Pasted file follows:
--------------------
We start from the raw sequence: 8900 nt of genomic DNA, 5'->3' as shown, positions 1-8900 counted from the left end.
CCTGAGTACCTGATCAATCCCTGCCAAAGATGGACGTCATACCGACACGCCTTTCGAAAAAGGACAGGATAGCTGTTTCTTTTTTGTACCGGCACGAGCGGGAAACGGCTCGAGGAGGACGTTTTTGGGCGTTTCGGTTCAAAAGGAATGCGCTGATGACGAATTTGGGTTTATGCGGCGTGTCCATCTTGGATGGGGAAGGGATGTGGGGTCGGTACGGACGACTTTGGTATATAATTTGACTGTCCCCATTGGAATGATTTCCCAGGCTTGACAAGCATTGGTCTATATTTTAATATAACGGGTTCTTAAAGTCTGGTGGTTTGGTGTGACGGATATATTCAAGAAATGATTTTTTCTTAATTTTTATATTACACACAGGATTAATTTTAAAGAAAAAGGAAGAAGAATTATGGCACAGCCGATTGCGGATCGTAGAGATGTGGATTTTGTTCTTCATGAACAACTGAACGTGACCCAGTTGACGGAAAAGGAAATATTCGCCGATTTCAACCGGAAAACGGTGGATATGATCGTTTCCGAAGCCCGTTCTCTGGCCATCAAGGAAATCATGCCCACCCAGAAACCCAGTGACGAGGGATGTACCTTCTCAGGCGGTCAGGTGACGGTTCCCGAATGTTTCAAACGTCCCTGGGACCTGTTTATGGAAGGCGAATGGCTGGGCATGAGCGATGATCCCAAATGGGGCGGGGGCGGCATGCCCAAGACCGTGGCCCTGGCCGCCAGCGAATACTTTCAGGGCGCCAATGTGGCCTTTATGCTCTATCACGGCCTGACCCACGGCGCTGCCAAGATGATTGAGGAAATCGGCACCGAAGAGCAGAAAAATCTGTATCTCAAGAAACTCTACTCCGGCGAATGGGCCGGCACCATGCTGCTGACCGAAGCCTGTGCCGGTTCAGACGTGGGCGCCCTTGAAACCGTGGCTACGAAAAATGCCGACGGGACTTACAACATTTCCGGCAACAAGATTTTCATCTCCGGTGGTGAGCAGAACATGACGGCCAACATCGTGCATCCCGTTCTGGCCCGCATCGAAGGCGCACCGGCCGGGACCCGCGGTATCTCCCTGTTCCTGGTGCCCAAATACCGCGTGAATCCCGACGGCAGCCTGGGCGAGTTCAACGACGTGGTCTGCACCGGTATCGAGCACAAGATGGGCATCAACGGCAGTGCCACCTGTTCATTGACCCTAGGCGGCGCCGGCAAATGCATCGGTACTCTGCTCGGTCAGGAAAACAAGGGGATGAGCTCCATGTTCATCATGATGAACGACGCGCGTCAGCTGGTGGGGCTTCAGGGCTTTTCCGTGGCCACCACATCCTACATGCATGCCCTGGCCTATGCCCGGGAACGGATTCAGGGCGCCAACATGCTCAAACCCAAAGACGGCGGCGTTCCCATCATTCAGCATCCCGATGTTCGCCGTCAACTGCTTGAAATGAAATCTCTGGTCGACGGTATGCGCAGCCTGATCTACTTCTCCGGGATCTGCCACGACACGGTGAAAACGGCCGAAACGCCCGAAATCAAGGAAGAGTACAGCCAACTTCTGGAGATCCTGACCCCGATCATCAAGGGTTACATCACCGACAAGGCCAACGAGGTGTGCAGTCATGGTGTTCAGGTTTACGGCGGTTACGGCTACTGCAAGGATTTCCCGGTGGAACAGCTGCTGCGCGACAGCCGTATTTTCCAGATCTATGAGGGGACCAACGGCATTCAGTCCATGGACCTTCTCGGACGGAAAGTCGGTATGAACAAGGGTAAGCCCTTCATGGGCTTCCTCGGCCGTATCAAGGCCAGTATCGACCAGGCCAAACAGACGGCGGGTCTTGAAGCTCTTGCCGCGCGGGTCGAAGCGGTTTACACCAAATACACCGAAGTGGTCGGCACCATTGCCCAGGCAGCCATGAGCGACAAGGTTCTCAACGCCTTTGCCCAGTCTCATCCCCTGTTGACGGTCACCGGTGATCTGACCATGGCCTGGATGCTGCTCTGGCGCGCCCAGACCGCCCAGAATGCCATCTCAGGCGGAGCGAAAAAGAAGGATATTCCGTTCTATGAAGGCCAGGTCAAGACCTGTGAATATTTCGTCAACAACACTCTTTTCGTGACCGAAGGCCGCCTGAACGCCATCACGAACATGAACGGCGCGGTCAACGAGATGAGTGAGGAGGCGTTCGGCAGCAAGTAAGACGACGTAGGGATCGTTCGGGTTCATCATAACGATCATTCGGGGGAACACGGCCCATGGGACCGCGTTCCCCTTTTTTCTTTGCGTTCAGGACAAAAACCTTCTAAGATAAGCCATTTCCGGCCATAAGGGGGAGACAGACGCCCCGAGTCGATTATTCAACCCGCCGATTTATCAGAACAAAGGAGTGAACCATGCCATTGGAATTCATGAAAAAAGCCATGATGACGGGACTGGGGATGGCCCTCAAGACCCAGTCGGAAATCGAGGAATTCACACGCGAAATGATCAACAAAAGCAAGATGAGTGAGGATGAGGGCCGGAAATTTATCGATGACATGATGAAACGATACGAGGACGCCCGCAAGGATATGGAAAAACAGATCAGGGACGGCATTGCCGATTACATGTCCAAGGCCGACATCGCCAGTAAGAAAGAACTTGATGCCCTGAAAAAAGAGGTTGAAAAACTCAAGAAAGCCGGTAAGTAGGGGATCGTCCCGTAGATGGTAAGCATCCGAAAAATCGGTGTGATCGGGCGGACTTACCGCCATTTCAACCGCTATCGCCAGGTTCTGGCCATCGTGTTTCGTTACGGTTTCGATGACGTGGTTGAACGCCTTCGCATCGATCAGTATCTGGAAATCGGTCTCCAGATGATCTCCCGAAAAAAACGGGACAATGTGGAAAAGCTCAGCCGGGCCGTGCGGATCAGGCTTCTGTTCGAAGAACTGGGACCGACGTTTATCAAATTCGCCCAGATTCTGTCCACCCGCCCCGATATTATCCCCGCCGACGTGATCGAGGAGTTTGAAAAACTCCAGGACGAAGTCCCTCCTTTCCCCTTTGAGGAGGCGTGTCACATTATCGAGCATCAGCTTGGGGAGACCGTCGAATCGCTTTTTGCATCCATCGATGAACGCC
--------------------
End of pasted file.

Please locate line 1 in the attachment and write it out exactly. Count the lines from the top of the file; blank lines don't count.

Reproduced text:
We start from the raw sequence: 8900 nt of genomic DNA, 5'->3' as shown, positions 1-8900 counted from the left end.